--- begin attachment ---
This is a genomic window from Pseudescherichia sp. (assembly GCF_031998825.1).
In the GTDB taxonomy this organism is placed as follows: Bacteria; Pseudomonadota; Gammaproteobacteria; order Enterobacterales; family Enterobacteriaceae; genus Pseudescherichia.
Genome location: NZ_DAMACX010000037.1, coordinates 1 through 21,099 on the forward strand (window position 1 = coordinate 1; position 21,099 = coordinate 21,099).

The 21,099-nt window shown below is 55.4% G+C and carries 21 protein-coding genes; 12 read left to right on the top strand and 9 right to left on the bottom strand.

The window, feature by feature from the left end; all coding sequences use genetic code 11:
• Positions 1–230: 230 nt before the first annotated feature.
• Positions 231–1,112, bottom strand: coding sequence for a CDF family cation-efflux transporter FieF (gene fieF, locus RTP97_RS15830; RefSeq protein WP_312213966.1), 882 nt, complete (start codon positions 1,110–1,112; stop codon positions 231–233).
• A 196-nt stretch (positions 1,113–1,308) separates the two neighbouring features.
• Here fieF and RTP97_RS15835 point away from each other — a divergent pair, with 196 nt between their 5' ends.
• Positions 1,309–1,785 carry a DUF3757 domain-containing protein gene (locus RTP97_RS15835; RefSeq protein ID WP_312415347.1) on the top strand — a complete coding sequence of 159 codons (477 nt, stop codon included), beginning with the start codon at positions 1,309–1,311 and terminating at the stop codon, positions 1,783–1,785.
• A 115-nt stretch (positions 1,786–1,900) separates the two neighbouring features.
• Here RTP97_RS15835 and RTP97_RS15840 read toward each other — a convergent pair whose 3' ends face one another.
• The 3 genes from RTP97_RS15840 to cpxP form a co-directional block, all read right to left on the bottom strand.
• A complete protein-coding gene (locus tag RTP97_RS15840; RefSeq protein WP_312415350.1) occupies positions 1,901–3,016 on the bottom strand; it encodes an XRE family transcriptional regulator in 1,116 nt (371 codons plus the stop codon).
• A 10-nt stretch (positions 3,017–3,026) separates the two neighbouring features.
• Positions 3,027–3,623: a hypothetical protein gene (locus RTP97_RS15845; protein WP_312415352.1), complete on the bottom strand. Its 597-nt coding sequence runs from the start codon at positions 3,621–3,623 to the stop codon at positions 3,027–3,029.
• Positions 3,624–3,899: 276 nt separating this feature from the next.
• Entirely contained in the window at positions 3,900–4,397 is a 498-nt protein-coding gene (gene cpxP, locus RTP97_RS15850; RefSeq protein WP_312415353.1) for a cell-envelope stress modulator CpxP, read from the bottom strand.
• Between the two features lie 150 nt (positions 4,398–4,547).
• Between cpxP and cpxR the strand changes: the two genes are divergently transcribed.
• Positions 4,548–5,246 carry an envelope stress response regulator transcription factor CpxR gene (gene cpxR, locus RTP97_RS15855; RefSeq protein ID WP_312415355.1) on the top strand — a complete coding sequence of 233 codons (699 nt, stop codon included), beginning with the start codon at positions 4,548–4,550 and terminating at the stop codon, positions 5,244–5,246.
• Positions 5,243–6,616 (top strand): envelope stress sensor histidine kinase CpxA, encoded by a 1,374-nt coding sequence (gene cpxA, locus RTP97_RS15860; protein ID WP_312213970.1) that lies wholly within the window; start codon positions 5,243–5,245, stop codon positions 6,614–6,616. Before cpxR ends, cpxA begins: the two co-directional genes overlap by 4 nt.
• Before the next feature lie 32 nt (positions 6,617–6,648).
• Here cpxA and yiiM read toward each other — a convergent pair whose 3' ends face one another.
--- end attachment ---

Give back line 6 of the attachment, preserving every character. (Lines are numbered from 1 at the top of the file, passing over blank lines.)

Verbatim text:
• Positions 1–230: 230 nt before the first annotated feature.